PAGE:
Over two decades ago, federal, state and territory governments united in the wake of the devastating Port Arthur massacre to reform firearm laws in a concerted bid to reduce gun violence in Australia. The recently updated National Firearms Agreement and ongoing firearms amnesties have consolidated this national approach to gun control. However, Australia’s arsenal of private guns is now larger than it was before the Port Arthur massacre, and there have been a number of politically-driven campaigns to reduce restrictions in state and territory gun control legislation. There are more imported firearms coming into Australian than ever before; at least 260,000 guns are estimated to be currently held illegally in Australia.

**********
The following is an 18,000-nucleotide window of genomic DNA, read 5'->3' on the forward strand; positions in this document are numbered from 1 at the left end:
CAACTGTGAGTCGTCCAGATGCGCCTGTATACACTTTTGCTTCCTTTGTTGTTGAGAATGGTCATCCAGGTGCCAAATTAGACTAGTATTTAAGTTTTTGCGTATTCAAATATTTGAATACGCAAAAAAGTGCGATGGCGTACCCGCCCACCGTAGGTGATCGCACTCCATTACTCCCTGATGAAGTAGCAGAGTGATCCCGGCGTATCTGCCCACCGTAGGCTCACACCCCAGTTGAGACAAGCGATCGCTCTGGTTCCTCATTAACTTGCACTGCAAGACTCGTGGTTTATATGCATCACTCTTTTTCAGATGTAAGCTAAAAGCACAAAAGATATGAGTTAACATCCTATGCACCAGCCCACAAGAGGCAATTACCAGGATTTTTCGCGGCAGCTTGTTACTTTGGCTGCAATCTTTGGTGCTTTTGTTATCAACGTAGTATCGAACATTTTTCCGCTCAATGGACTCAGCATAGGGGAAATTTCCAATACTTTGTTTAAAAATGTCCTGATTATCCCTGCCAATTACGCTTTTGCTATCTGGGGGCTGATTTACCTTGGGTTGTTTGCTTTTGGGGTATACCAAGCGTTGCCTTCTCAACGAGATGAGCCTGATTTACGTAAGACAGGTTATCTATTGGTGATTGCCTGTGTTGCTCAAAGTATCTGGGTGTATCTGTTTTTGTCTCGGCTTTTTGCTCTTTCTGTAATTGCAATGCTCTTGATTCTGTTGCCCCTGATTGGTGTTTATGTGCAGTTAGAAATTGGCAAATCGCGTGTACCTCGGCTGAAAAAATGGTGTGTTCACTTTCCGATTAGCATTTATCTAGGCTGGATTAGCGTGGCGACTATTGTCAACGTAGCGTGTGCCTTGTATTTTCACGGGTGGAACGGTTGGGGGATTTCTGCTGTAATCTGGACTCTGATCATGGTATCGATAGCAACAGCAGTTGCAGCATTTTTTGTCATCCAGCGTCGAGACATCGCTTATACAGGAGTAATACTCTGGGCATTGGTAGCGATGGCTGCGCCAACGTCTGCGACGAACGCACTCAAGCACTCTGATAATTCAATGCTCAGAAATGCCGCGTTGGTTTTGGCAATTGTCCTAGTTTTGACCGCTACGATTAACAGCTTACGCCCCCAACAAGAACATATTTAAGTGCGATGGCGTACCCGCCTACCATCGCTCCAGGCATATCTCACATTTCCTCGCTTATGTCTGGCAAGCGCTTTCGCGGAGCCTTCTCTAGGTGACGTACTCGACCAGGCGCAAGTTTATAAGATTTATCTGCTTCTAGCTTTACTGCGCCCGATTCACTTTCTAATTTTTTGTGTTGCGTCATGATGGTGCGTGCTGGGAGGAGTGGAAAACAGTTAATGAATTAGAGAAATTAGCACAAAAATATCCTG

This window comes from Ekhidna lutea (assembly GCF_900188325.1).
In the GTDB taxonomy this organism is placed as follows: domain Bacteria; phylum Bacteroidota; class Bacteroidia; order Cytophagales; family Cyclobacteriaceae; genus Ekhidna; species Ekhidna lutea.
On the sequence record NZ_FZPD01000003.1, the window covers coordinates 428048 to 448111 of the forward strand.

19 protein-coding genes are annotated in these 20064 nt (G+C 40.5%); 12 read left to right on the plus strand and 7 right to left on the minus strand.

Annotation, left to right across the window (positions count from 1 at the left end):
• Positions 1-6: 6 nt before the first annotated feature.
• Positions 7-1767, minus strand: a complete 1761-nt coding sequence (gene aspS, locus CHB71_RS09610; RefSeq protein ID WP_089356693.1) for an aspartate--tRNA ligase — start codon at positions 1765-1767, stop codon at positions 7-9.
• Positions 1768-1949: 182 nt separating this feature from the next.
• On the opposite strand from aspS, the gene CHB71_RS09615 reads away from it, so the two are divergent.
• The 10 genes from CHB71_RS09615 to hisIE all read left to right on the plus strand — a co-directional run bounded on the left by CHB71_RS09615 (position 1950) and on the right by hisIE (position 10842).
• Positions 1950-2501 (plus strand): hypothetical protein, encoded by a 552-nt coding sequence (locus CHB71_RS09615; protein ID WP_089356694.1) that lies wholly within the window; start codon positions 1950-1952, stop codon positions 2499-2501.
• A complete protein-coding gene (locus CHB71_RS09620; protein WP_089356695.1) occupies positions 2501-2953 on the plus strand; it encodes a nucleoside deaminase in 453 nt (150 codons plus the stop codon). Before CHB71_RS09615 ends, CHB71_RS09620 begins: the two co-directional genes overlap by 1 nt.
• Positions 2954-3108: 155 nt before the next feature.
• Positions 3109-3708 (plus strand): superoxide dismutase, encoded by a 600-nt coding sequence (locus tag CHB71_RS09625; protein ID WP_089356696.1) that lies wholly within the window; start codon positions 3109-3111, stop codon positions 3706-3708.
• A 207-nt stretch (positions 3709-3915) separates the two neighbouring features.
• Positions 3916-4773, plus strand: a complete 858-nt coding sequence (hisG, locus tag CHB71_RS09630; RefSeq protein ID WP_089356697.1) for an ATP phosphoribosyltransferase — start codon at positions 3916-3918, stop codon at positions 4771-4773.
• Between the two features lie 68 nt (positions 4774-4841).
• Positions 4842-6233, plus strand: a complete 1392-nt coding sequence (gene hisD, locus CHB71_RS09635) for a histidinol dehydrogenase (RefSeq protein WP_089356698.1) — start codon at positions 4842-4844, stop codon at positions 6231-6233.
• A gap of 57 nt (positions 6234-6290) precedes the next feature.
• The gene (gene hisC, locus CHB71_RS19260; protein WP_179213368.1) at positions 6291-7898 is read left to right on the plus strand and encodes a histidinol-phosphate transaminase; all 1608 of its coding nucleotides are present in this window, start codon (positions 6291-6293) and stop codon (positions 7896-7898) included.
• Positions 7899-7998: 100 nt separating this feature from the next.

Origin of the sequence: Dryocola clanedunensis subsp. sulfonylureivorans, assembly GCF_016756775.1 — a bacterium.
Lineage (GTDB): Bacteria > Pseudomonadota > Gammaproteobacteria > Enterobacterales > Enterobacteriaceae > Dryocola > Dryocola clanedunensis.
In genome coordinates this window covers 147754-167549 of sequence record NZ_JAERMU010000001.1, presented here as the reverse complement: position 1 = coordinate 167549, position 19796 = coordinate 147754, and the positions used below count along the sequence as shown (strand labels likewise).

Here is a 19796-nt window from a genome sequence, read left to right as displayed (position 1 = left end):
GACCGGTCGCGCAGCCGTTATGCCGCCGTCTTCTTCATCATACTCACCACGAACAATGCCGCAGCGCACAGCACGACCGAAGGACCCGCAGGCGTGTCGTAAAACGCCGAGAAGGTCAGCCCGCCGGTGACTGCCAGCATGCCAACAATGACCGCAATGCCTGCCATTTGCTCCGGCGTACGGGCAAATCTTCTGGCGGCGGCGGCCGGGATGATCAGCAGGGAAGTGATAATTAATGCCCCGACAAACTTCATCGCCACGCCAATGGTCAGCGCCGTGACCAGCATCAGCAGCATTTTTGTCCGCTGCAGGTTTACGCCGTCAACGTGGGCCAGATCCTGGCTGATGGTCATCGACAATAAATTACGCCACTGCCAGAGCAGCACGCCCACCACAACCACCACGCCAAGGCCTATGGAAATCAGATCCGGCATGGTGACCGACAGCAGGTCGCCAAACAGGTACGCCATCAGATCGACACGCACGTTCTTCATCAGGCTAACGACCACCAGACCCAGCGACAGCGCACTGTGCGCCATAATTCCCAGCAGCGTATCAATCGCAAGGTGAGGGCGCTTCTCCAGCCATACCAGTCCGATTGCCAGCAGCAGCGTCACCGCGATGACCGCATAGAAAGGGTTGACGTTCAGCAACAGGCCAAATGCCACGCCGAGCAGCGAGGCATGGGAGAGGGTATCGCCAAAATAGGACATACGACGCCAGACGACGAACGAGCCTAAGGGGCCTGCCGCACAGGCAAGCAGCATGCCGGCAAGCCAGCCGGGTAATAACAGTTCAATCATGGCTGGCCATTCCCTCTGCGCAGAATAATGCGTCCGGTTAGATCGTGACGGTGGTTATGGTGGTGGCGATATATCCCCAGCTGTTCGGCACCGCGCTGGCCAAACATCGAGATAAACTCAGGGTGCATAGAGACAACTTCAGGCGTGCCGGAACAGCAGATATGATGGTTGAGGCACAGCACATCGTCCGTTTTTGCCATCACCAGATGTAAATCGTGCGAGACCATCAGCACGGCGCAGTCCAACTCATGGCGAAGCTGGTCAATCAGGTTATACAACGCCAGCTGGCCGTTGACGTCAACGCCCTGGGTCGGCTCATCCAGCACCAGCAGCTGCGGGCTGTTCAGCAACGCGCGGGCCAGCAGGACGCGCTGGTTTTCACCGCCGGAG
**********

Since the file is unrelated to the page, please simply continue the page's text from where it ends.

Crime, terrorism, homicide, suicide – how much do guns actually figure in this deadly mix? Are we at risk of adopting a pervasive and deadly gun culture like that of the US? Are we going backwards on gun control, or are our laws too restrictive?
This book explores the debate, featuring opinions on firearms restrictions from gun control advocates and the gun lobby. How should the ownership and use of firearms be regulated in Australia?